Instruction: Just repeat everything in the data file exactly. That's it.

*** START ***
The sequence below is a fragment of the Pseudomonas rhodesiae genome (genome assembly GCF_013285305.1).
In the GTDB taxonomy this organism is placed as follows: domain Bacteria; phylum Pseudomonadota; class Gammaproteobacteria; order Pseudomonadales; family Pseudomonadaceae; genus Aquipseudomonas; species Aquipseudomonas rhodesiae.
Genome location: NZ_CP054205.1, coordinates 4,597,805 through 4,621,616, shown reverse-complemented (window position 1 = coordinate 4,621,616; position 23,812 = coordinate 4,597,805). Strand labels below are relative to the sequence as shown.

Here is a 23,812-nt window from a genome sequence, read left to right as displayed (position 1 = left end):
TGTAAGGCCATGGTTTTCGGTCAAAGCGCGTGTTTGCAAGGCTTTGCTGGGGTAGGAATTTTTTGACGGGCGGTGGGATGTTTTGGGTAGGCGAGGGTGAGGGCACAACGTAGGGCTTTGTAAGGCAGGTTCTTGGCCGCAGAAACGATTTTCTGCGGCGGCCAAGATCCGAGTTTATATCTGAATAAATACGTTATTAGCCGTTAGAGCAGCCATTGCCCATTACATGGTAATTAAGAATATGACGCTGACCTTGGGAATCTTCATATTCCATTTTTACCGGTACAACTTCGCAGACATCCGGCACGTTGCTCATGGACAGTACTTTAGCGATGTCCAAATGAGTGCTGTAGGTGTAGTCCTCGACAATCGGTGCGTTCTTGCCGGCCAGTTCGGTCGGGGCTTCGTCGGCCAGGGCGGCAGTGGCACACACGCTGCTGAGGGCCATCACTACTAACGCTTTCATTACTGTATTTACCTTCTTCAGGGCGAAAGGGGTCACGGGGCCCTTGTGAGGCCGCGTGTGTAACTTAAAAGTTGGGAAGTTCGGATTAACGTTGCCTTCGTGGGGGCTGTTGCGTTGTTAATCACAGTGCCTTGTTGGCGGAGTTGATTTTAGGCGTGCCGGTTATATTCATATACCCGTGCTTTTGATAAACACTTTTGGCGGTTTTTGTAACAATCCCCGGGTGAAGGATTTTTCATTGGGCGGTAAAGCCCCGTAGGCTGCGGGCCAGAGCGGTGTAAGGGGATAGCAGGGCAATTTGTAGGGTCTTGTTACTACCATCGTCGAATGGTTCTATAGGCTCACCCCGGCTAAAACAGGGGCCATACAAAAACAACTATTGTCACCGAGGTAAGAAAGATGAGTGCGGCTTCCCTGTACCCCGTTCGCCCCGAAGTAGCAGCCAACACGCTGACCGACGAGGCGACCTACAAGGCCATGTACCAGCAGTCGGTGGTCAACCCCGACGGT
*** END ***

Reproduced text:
The sequence below is a fragment of the Pseudomonas rhodesiae genome (genome assembly GCF_013285305.1).
In the GTDB taxonomy this organism is placed as follows: domain Bacteria; phylum Pseudomonadota; class Gammaproteobacteria; order Pseudomonadales; family Pseudomonadaceae; genus Aquipseudomonas; species Aquipseudomonas rhodesiae.
Genome location: NZ_CP054205.1, coordinates 4,597,805 through 4,621,616, shown reverse-complemented (window position 1 = coordinate 4,621,616; position 23,812 = coordinate 4,597,805). Strand labels below are relative to the sequence as shown.

Here is a 23,812-nt window from a genome sequence, read left to right as displayed (position 1 = left end):
TGTAAGGCCATGGTTTTCGGTCAAAGCGCGTGTTTGCAAGGCTTTGCTGGGGTAGGAATTTTTTGACGGGCGGTGGGATGTTTTGGGTAGGCGAGGGTGAGGGCACAACGTAGGGCTTTGTAAGGCAGGTTCTTGGCCGCAGAAACGATTTTCTGCGGCGGCCAAGATCCGAGTTTATATCTGAATAAATACGTTATTAGCCGTTAGAGCAGCCATTGCCCATTACATGGTAATTAAGAATATGACGCTGACCTTGGGAATCTTCATATTCCATTTTTACCGGTACAACTTCGCAGACATCCGGCACGTTGCTCATGGACAGTACTTTAGCGATGTCCAAATGAGTGCTGTAGGTGTAGTCCTCGACAATCGGTGCGTTCTTGCCGGCCAGTTCGGTCGGGGCTTCGTCGGCCAGGGCGGCAGTGGCACACACGCTGCTGAGGGCCATCACTACTAACGCTTTCATTACTGTATTTACCTTCTTCAGGGCGAAAGGGGTCACGGGGCCCTTGTGAGGCCGCGTGTGTAACTTAAAAGTTGGGAAGTTCGGATTAACGTTGCCTTCGTGGGGGCTGTTGCGTTGTTAATCACAGTGCCTTGTTGGCGGAGTTGATTTTAGGCGTGCCGGTTATATTCATATACCCGTGCTTTTGATAAACACTTTTGGCGGTTTTTGTAACAATCCCCGGGTGAAGGATTTTTCATTGGGCGGTAAAGCCCCGTAGGCTGCGGGCCAGAGCGGTGTAAGGGGATAGCAGGGCAATTTGTAGGGTCTTGTTACTACCATCGTCGAATGGTTCTATAGGCTCACCCCGGCTAAAACAGGGGCCATACAAAAACAACTATTGTCACCGAGGTAAGAAAGATGAGTGCGGCTTCCCTGTACCCCGTTCGCCCCGAAGTAGCAGCCAACACGCTGACCGACGAGGCGACCTACAAGGCCATGTACCAGCAGTCGGTGGTCAACCCCGACGGT